Budget 2013: Childcare - Poorer working families 'will miss out' on Osborne's family support

 

The majority of low-paid working families will not qualify for the full amount of state help towards their childcare costs promised in the Budget, according to the first study of its impact.

The Resolution Foundation think-tank found that only four in 10 low-paid families will see 85 per cent of their childcare bill met by the Government. The findings brought into question George Osborne's pledge that the help for people relying on tax credits will be more generous than at present, and will fuel criticism that his package aids the middle classes more than hard-up families.

Until now, most attention has focused on the announcement on Tuesday that working parents would qualify for 20 per cent tax relief on childcare costs, up to a maximum of £1,200 a year for each child from 2015. This will benefit the better off.

Outlining his £1bn plan, the Chancellor said: "To the working parents struggling with the costs of childcare, and the mother wondering whether it makes financial sense to get a job, we offer this: tax free childcare. New tax-free childcare vouchers for working families: 20 per cent off the first £6,000 of your childcare costs for each child. And increased childcare support for those low income working families on universal credit."

The Government has provided £200m for low income families, so that 85 per cent of their childcare costs would be met under the new universal credit from 2016 – more generous than the 70 per cent under existing tax credits.

But the foundation's analysis shows that 564,000 low income families (38 per cent) will see 85 per cent of their childcare bills covered but more than 900,000 (62 per cent) would receive only the current 70 per cent – the rebate which applies when one or both parents earn too little to pay income tax. It warned that many part-time workers will miss out.

Vidhya Alakeson, the foundation's deputy chief executive, said: "Only a minority of working families in universal credit with children – 40 per cent at most – will be eligible for the new 85 per cent rate of childcare support. The rest have someone in low-paid, part-time work and so won't benefit. It is completely wrong that these working families will be excluded from new support at a time when families on up to £300,000 will benefit from childcare vouchers."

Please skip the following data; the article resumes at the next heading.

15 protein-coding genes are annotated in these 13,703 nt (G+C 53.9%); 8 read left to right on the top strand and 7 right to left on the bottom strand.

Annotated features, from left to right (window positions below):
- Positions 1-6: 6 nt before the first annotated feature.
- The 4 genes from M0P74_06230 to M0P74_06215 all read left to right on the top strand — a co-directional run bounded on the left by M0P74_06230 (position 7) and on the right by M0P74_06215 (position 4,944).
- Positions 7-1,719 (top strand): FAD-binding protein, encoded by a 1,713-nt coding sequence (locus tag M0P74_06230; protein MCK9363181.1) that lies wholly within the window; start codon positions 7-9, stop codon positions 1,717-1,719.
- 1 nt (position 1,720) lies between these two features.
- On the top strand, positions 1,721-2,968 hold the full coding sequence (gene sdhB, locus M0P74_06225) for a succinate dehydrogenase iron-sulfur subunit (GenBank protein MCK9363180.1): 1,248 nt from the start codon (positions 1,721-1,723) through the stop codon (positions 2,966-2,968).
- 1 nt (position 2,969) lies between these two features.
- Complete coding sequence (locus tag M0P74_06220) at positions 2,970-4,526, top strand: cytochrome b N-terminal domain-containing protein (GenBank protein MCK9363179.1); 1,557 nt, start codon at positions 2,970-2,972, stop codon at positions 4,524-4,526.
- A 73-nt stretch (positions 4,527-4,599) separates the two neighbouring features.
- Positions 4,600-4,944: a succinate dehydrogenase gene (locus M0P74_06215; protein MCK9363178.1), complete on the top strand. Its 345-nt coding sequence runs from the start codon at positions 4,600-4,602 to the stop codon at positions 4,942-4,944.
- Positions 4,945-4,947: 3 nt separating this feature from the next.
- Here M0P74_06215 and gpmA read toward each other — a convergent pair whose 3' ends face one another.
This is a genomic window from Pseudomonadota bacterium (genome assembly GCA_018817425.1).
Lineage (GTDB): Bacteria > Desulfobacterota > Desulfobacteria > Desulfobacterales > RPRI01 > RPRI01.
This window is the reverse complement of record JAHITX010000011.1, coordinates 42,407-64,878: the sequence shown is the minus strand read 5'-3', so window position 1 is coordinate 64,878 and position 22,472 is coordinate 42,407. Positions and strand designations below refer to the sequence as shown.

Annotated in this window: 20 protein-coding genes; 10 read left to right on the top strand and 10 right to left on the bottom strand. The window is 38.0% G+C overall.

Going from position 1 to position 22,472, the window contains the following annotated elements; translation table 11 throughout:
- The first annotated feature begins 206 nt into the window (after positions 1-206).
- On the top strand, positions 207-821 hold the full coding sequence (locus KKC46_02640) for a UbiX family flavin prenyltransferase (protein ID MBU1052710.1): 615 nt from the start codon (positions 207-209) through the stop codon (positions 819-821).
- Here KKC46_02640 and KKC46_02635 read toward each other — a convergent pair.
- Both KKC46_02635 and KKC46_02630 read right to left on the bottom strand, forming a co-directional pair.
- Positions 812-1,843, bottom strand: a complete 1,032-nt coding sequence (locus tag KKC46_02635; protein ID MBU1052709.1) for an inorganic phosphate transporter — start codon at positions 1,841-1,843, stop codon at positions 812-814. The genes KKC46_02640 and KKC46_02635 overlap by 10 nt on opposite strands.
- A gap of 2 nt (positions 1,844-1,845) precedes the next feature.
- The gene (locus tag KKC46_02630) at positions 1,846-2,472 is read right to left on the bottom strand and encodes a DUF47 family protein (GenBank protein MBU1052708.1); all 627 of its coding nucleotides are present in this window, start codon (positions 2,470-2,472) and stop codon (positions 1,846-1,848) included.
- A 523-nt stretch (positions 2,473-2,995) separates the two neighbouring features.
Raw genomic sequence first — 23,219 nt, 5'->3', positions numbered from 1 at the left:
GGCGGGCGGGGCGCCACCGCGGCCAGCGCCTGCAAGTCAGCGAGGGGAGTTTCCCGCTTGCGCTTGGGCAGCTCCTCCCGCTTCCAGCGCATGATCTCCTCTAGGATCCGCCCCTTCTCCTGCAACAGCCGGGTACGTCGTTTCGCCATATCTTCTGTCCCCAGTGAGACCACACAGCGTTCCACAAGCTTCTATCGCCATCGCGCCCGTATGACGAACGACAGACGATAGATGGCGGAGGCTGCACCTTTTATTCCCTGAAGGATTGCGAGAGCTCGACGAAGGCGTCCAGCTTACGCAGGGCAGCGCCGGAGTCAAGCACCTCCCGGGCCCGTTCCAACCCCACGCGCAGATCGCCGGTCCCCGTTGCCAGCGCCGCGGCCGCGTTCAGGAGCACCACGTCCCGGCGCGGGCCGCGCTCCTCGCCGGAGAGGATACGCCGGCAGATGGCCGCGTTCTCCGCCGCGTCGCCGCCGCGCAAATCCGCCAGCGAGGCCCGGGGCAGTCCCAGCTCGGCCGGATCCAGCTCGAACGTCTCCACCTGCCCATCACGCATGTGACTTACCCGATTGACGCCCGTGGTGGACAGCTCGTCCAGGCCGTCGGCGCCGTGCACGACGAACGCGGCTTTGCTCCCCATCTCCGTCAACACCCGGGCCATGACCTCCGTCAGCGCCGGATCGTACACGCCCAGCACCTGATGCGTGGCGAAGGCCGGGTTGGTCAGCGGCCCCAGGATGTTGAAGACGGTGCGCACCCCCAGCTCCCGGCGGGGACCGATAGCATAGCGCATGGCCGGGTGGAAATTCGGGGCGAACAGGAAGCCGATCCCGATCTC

She added: "The Government should be applauded for attempting to help families struggling with the costs of childcare but the truth is that those who are struggling the most are missing out. We are left with a complex two-tier system of childcare support within universal credit that gives less support to the least well-off."

The think tank found that just under a third of working families on universal credit with children under five – 164,000 out of 524,000 – will qualify for the extra support.

Julia Unwin, chief executive of the Joseph Rowntree Foundation, said: "Recognising the burden of childcare costs is a start, but the extra help in the new tax-free childcare policy barely benefits those on the low incomes, nor makes up for the shortfall from previous cuts to childcare tax credits.

"Knowing support is coming in three years' time provides little comfort for those who are struggling to make it through to the end of the week."

Case study: The family

Sarah Brockwell, 42, runs her own marketing company. She lives in Great Dunmow, Essex, with her husband Roger, 45. Their children, Edward and Florence, are aged 4 and 2.

"The Budget was good, bad and ugly. The personal allowance is obviously good. I have my own small business so the corporation tax cut is a positive thing, as is the National Insurance threshold. But we have been sold this pitch of a Budget for an 'aspiration nation'. I think: 'What are we aspiring to?'

I know people who are in this "childcare trap" – women working part-time who would love to increase their hours and it is just not financially viable. Considering Mr Osborne put so much value in rewarding hard-working people, there are people who really want to work hard but are unemployed, or it is just not financially viable. I never dreamed that my town would introduce a food bank. Fortunately, we don't need it but we shouldn't forget how many households live in poverty."

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